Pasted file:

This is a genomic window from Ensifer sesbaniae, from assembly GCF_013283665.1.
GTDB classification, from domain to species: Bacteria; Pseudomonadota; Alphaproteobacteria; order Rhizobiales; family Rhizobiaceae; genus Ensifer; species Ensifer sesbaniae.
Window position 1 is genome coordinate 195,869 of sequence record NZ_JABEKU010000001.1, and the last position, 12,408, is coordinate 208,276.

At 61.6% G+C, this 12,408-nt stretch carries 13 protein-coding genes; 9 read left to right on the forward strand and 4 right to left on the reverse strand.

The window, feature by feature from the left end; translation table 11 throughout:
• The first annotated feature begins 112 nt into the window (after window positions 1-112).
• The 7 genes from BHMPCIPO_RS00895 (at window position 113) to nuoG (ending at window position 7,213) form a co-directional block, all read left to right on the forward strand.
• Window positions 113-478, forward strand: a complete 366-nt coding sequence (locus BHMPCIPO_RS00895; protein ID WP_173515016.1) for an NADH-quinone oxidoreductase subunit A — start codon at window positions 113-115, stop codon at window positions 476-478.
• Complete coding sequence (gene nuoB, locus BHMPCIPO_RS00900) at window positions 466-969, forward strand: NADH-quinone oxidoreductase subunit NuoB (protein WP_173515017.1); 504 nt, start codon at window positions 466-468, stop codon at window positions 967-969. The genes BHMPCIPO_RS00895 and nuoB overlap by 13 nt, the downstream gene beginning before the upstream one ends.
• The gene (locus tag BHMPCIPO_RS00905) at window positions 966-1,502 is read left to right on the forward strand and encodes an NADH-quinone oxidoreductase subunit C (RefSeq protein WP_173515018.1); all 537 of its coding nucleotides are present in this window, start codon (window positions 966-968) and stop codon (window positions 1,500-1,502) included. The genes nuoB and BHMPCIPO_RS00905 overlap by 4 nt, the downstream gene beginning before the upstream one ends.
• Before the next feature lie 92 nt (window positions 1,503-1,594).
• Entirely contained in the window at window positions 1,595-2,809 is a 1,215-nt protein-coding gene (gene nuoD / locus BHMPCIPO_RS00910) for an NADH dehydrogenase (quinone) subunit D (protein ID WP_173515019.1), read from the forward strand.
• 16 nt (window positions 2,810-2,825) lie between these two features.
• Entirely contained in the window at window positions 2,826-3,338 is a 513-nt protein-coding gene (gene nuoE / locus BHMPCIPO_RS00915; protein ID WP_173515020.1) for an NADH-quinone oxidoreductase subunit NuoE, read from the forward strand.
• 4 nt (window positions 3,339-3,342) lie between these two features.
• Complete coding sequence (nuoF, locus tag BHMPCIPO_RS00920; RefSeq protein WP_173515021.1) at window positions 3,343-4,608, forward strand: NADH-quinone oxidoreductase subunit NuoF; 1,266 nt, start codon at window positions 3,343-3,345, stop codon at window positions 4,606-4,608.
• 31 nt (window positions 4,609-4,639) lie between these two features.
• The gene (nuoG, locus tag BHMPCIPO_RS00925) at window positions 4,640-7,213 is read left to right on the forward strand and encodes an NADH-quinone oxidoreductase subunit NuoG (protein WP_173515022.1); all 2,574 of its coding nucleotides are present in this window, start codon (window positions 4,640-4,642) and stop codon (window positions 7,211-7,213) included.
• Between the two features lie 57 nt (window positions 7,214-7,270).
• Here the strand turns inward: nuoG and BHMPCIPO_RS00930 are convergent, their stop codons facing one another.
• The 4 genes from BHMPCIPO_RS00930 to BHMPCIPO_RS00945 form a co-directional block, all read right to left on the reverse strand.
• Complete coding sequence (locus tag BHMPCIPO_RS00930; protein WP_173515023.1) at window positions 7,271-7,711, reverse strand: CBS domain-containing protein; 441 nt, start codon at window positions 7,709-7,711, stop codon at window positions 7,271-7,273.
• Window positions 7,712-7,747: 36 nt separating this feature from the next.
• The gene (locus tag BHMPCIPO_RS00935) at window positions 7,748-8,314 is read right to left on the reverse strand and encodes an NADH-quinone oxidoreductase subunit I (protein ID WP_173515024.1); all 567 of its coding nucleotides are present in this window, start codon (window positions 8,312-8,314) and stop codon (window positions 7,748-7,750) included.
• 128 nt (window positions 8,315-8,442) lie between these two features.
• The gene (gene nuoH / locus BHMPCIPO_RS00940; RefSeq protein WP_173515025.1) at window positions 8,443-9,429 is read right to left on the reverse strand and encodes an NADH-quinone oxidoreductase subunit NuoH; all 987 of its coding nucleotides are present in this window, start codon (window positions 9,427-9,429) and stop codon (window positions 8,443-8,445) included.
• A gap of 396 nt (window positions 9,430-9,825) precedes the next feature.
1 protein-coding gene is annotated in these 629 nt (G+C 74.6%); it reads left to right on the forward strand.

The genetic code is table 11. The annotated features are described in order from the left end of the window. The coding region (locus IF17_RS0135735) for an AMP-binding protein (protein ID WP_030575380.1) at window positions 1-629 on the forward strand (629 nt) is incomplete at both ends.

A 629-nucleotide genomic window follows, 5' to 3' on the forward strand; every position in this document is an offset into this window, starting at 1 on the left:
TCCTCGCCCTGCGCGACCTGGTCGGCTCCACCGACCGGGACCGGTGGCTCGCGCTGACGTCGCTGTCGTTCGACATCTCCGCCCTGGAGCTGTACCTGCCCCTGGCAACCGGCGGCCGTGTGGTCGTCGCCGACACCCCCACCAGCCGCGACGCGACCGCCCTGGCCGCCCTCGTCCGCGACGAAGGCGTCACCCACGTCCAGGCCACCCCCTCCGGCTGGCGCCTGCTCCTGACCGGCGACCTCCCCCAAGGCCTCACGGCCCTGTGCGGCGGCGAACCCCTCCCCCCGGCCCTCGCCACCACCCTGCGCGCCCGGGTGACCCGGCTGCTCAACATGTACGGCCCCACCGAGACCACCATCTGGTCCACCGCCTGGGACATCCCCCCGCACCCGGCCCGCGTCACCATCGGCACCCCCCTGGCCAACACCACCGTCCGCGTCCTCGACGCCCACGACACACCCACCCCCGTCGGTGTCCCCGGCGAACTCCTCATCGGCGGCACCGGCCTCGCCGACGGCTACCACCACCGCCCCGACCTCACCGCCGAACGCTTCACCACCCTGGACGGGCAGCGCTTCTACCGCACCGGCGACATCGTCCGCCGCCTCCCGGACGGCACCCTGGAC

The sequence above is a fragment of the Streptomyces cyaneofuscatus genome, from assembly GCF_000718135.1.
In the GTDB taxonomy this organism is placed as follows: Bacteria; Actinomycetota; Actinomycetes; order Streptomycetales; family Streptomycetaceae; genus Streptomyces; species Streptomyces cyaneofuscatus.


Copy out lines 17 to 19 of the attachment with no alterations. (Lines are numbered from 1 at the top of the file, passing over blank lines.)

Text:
• 31 nt (window positions 4,609-4,639) lie between these two features.
• The gene (nuoG, locus tag BHMPCIPO_RS00925) at window positions 4,640-7,213 is read left to right on the forward strand and encodes an NADH-quinone oxidoreductase subunit NuoG (protein WP_173515022.1); all 2,574 of its coding nucleotides are present in this window, start codon (window positions 4,640-4,642) and stop codon (window positions 7,211-7,213) included.
• Between the two features lie 57 nt (window positions 7,214-7,270).